5:00–7:00 pm Nap (2 hours)
7:00 pm Eat
7:30 pm Play
8:00 pm Bedtime
10:00 pm Dream feed

Did you notice that each and every nap in the above schedule was exactly two hours long? This is unrealistic for most newborns.

How do I adjust my day when the day doesn’t go "perfectly"? What do I do if my newborn takes a short nap?anchor

If your newborn takes a short nap (less than 50 minutes), you can:

What does it look like to be flexible after a short nap?

  • Watch your baby and shift your expectations for the day.

  • Try for the next nap when your baby shows sleepy cues or about 60-90 minutes after the nap ended.

  • Continue to offer feedings every 2-3 hours according to hunger cues.

  • Try to do at least one activity between eating and sleeping when you can.

Let’s take a look at how a day of short naps might play out:

Newborn short nap sample schedule 1
Text version of Newborn short nap sample 1 table
Time Activity
6:30 am Awake & Eat
7:00 am Play
7:30–8:15 am Nap (45 mins in bassinet)
8:15 am Awake & Play
9:00 am Eat
9:15 am Change Diaper and Swaddle (See how we added a tiny activity to break up eating and sleeping?)
9:20–11:10 am Nap (110 mins in bassinet - Unexpected gloriously-long nap. Mom got to enjoy a hot shower AND a nap of her own!)
11:10 am Eat
12:15–12:35 pm SHORT NAP (20 mins- Mom tried for 15 minutes to get him back to sleep. It wasn't happening.)
12:35 pm Play
1:40 pm Eat
1:50–3:00 pm Nap (70 mins- Fell asleep on mama while eating because he had been up since 12:35 pm. That's okay! NO GUILT! Mom can enjoy those baby snuggles!)
3:00 pm Play
4:00 pm Eat
4:15 pm Change Diaper and Swaddle (He fell asleep while Mom was swaddling him. That's okay!)
4:20–5:20 pm Nap (60 minutes- 25 minutes in the bassinet, awoke, Mom held him and he slept another 35 minutes.)
5:20 pm Eat (Cluster Feed: Notice, it has been less than 2 hours since the last feeding, but he showed hunger cues. Cluster feedings are common this time of evening.)
6:00 pm Play
6:15–6:45 pm Nap (30 minutes- Fell asleep in bouncy seat)
6:45–7:20 pm Play
7:20 pm Eat
7:35 pm Bath, Jammies, Sing, Swaddle
7:55 pm Bedtime
10:00 pm Dream Feed

 (Read all about the “Dream Feed” here.)

Did you see how that schedule was perfectly imperfect? This baby was being offered feedings every 2-3 hours according to hunger cues, and mom did her best to break up eating and sleeping. She offered naps. Sometimes they were long. Sometimes they were short, so she tried to extend them. 

Here is another sample. Notice the same principles are being used: offer feedings every 2-3 hours according to hunger cues, break up eating and sleeping when possible, and offer a nap after 60-90 minutes of awake time.

Newborn short nap sample 2
Text version of Newborn short nap sample 2 table
Time Activity
6:15 am Awake & Eat
6:45 am Play
7:30–8:15 am Nap (60 minutes- Baby put herself to sleep in the crib. Awoke after 15 minutes, Dad replaces pacifier and rocks baby back to sleep.)
8:15 am Awake & Play
9:15 am Eat
9:35–11:00 am Nap (85 minutes-Baby falls asleep on Dad. Notice it's been 80 minutes that baby has been awake. He swaddles her and baby is still sound asleep. No guilt. Later we'll try to break up the eat/sleep. Dad holds baby for 25 minutes then lays her down in crib. Dad jumps in the shower.)
11:00 am Awake & Play
11:30 am Eat (Dad feeds baby early as he has plans to meet a friend for lunch. Baby not showing big-time hunger cues, but still eats well.)
12:00–12:15 pm Nap (15 minutes- Darn! A really short nap. Baby falls asleep in car seat and wakes up when taken out of the car.)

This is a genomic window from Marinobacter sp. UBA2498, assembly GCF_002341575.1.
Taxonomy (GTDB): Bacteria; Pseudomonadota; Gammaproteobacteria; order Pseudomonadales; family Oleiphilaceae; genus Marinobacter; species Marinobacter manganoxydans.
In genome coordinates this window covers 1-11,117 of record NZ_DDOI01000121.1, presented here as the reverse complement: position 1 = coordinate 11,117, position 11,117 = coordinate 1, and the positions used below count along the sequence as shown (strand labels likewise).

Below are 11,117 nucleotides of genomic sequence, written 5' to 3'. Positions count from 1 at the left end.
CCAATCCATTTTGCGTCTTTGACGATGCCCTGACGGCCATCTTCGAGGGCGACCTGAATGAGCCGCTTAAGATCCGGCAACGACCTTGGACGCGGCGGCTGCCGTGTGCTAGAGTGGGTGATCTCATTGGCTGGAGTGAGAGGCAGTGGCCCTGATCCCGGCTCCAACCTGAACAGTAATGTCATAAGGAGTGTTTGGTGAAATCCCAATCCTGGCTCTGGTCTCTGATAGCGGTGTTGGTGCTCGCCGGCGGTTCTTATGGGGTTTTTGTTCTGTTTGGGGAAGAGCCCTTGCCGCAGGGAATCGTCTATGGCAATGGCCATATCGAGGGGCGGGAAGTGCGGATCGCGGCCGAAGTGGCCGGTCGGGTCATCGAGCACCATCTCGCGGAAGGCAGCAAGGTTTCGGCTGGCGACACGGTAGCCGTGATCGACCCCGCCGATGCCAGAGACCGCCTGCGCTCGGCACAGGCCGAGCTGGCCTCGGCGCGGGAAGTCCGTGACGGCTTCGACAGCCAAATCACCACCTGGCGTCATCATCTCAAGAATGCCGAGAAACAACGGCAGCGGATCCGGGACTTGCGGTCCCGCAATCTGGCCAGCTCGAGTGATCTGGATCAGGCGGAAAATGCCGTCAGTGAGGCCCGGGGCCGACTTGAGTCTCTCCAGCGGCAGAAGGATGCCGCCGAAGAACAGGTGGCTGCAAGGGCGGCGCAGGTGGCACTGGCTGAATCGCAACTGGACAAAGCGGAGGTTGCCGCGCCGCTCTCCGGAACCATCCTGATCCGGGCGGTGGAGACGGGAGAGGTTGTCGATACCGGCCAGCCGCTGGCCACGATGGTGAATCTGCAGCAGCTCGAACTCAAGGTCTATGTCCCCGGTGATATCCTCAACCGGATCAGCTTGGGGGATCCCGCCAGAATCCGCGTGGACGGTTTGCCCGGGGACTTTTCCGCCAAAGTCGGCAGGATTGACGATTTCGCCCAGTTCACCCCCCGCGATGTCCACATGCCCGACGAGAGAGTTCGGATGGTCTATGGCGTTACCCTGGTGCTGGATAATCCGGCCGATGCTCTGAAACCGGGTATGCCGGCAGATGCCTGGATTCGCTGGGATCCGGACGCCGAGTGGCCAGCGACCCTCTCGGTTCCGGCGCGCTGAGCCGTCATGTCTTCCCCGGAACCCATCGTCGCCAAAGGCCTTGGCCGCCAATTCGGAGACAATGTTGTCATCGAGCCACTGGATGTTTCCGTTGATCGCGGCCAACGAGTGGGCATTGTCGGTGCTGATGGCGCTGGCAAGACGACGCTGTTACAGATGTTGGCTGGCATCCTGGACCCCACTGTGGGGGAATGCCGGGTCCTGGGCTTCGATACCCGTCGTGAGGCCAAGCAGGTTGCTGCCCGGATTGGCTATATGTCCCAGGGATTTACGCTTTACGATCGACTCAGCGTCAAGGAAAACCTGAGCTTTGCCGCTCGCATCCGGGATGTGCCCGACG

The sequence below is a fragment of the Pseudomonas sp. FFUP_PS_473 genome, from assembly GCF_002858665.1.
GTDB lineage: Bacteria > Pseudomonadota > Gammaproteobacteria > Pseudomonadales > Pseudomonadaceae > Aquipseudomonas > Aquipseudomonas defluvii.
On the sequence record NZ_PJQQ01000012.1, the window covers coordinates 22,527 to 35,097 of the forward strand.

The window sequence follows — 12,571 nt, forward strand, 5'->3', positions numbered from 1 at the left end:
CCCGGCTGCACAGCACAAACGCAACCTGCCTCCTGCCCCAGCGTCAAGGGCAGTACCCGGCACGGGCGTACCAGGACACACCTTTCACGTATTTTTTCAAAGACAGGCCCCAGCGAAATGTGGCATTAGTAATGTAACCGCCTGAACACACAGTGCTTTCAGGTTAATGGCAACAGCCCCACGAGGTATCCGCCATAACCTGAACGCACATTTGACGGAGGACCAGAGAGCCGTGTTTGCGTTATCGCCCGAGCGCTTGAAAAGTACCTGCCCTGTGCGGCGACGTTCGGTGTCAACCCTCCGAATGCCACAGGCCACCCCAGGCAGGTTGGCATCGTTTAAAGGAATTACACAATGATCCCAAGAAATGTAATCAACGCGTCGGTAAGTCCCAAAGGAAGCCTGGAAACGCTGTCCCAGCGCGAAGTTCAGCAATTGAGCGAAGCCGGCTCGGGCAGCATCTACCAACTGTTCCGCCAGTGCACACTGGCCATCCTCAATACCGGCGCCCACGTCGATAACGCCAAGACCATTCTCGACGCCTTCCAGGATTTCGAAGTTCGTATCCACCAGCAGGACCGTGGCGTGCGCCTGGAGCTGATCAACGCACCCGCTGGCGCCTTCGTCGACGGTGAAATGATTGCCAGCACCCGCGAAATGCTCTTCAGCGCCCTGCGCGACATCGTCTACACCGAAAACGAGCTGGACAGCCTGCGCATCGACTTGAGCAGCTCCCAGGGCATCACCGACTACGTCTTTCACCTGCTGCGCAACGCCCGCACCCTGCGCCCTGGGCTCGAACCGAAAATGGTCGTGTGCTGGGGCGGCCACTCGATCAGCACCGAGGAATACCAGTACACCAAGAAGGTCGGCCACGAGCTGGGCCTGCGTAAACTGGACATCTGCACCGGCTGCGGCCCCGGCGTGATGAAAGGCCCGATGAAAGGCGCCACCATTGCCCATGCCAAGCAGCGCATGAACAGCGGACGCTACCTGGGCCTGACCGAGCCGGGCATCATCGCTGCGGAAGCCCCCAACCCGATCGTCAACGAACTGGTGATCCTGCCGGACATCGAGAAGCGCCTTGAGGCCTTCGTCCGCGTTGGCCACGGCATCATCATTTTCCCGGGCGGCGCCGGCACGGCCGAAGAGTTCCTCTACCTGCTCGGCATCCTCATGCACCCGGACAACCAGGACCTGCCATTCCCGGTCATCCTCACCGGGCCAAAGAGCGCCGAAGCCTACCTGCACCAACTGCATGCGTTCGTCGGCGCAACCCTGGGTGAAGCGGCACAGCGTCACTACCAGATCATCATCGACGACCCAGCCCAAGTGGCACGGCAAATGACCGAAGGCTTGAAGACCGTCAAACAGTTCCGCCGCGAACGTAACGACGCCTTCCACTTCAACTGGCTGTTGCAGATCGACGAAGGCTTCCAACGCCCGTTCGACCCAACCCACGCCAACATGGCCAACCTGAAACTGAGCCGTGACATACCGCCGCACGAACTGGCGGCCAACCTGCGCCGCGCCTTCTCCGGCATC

12:15–1:15 pm Play (held at restaurant by friend)
1:15–2:30 pm Nap (75 minutes- Baby fell asleep in car seat while Dad runs errands.)
2:30 pm Eat
3:00 pm Play
3:45–4:30 pm Nap (45 minutes- Baby put herself to sleep in the crib! Watch the newborn class to learn how.)
4:30 pm Eat (Baby showing true hunger cues and desiring a cluster feeding.)
5:00 pm Nap (50 minutes- Baby naps for 10 minutes in crib. Dad babywears to extend nap.)
5:50–6:40 pm Play
6:40 pm Eat (Baby is a bit fussy and desiring cluster feeding.)
7:15 pm Play
7:40–8:15 pm Nap (35 minutes- Daddy wears baby in a wrap, and baby dozes while parents are cleaning up kitchen from dinner.)
8:15 pm Awake & Play
8:45 pm Bedtime Routine: Bath, diaper, jammies
9:00 pm Eat
9:30 pm Swaddled and put down for the night. (Parents decided no dream feed.)

The eat/play/sleep routine is fabulous, but short naps are very common with newborns. It’s okay. In fact, it’s more than OK; it’s perfect!

One day may seem like sleep perfection, but the next day can look entirely different. This doesn’t mean that anything has gone wrong; it simply means that your baby is a newborn. Growth spurts, brain development, and all of the important work your baby’s brain and body are doing on the inside keeps them from showing consistency on the outside. Just keep practicing the strategies from the newborn class. You are laying the foundation, and that practice is more important than a perfect schedule each day!

If your baby is out of the newborn phase (13 weeks or older), hope is not lost. I have classes for you too!  

Newborn Naps FAQsanchor

Prior to 5 months, 20-120 minute naps are normal and developmentally appropriate for newborns. If your baby’s naps are constantly on the shorter end, here are some ways to help extend your newborn’s naps.

Yes, I recommend swaddling your newborn for daytime sleep when your baby is sleeping in a crib, bassinet, or play yard. Research shows that swaddling provides a comforting feeling for your newborn and promotes less disrupted sleep. Check out my tips for how to swaddle in the blog: What To Do if Your Baby Hates the Swaddle.

Safety Note: It is not safe to swaddle your baby if they are napping on the go (think: carseat, stroller, carrier/babywearing).

When they can be, yes. A dark environment (use code Cara for 10% off) can help for newborn naps. If your newborn is sleeping well in a brighter sleep environment, please don’t stress about making it darker. Just know that as babies get older, light can become quite stimulating. So if sleep starts to look a bit different for your baby, double check their sleep environment.

During awake time, be sure your baby is being exposed to natural light, as this helps correct day/night confusion and gets your baby into a consistent daytime rhythm.